Addressing guests, the President said with 70% of the proceeds going towards the pit latrine eradication campaign, the remaining amount will be spent towards the upskilling of teachers and the incubation of small to medium size enterprises.
Cape Town, South Africa – President Cyril Ramaphosa says 70% of all the proceeds raised from the annual Presidential Golf Challenge will be spent on a national campaign to eradicate pit latrines at schools.
The President made the announcement at the Presidential Golf Challenge gala dinner at the Cape Town International Convention Centre on Friday.
“The Cyril Ramaphosa Foundation has decided that of the money that is being raised here today, 70% of it is going to go towards supporting a national campaign to ensure that we get rid of pit latrines,” he said.
The Cyril Ramaphosa Foundation is an independent public benefit organisation that aims to improve lives by creating opportunities through education and enterprise development.
The Foundation was formerly known as the Shanduka Foundation, which was established in 2004 by the Shanduka Group and its founder, Cyril Ramaphosa. In 2015, the Foundation changed its name to Cyril Ramaphosa Foundation. Cyril Ramaphosa Foundation remains a partner of choice for social change through its implementing partner entities, Adopt-a-School Foundation, which includes the Thari Programme, Kagiso Shanduka Trust, Cyril Ramaphosa Education Trust and Black Umbrellas.
“Over the 14 years of its existence, the Foundation has made a meaningful contribution to the social and economic development of South Africa. Together with its partners, it continues to make a difference in the lives of disadvantaged individuals and communities.”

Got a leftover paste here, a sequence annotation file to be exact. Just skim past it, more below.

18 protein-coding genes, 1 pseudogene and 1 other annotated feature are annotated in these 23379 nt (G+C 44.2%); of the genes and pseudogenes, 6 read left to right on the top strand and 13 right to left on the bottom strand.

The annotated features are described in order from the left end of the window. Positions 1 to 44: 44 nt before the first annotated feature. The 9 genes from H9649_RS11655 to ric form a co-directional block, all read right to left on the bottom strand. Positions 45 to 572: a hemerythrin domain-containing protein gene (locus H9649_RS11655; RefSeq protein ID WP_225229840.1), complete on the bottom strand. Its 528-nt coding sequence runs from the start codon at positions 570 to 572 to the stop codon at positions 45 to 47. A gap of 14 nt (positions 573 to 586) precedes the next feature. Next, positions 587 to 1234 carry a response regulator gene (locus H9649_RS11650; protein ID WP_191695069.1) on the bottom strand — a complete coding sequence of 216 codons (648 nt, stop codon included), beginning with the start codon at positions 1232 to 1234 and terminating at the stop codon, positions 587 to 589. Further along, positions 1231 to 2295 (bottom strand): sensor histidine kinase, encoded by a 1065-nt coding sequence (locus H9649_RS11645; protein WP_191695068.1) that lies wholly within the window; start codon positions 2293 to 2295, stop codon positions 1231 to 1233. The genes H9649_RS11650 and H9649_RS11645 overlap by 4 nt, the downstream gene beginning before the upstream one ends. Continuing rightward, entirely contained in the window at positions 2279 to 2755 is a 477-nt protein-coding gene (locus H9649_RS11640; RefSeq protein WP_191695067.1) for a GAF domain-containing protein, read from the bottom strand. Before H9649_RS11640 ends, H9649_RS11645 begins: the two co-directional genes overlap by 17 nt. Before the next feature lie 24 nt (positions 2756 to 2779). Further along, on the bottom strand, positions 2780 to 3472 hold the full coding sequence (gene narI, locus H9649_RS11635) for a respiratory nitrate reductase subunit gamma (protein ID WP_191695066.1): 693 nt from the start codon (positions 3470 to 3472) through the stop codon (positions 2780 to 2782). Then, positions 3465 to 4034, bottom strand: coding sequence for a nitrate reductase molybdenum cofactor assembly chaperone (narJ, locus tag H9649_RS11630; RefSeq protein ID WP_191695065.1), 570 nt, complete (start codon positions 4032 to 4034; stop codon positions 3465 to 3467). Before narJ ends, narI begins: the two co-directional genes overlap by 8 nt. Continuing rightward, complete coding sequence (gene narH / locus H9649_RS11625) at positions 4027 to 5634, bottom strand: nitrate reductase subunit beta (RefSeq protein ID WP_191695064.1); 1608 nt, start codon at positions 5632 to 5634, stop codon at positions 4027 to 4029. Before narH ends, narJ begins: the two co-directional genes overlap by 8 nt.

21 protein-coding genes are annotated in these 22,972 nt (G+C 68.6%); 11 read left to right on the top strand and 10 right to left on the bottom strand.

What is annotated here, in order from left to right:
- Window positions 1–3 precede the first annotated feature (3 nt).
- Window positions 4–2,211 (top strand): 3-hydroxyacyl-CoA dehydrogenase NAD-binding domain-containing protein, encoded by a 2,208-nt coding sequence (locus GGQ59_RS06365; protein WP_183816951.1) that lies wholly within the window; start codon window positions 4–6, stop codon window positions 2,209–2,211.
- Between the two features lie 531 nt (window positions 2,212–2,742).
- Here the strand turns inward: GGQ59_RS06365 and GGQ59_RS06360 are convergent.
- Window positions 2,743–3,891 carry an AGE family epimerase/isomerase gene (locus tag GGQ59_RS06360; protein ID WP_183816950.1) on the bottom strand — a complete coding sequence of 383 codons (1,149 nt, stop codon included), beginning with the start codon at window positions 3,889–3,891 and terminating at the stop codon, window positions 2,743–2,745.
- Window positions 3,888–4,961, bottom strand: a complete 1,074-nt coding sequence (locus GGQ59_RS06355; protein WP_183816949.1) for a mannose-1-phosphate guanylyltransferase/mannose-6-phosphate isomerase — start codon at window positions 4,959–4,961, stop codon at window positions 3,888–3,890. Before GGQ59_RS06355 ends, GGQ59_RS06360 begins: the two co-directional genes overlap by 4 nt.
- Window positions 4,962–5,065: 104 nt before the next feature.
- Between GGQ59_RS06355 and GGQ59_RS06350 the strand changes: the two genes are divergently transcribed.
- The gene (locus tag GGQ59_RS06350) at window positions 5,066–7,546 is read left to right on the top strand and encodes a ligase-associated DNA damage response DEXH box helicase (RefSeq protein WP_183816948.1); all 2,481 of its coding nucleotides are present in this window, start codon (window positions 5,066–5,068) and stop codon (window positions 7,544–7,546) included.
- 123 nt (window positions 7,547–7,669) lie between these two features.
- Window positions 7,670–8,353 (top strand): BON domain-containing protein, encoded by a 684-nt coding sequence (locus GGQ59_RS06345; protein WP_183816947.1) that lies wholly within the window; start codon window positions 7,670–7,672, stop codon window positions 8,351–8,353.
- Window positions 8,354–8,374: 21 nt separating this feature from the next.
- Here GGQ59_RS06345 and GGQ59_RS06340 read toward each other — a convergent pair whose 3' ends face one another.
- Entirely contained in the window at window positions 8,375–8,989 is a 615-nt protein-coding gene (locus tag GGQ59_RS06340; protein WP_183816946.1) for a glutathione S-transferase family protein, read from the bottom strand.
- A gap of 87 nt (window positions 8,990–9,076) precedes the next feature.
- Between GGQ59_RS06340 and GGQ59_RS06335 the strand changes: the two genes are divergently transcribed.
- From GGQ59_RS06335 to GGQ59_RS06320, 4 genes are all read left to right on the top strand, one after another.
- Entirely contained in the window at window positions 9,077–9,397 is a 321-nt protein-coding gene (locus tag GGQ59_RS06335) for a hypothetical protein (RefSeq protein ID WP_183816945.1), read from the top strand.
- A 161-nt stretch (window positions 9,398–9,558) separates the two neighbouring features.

In August last year, the President, together with Basic Education Minister Angie Motshekga, launched the SAFE initiative, rallying leaders of business to pledge their support towards the eradication of pit latrines in schools. At the State of the Nation Address (SONA) on Thursday, President Ramaphosa said nearly 4 000 schools still have inappropriate sanitation facilities.
Since the launch of SAFE, 699 schools have been provided with safe and appropriate sanitation facilities. Projects in a further 1 150 schools are either in planning, design or construction stages, the President said.
During his speech, the President remembered Michael Komape, who drowned in a pit toilet at Mahlodumela Primary School in Limpopo in 2014, and Lumka Mkethwa, from Luna Junior Primary School in the Eastern Cape, who lost her life in March last year under the same circumstances.
Speaking at the gala dinner on Friday, the President reiterated government’s commitment to eradicating inadequate sanitation facilities within the next three years.
The dinner, which was also attended by golfers, Ministers and special guests such as struggle stalwart Andrew Mlangeni, took place after the President played golf with representatives from different sectors of the economy – from big business stakeholders to government officials.
The golf tournament is an annual occasion that is facilitated by the Department of Public Service and Administration aimed at raising funds for a foundation that is chaired by the sitting President, with proceeds going towards a worthy cause that the foundation supports.
Addressing guests at the gala dinner, the President said with 70% of the proceeds going towards the pit latrine eradication campaign, the remaining amount will be spent towards the upskilling of teachers and the incubation of small to medium size enterprises.
The President said, meanwhile, that the Cyril Ramaphosa Foundation has done some excellent work in the education space through its “adopt-a-school” programme, which was launched in 2002.
The programme, the President said, has been a pacesetter and a model-maker towards improving education. Over 400 schools have been adopted nationwide.
The programme is done through the foundation’s replicable model of whole school development, which is a holistic model aimed at improving academic, infrastructural, social and leadership environments in schools.
The Cyril Ramaphosa Foundation partners with a wide range of stakeholders, including corporates, individuals, best practice NGOs and the Department of Basic Education from district to national levels in the implementation of whole school development.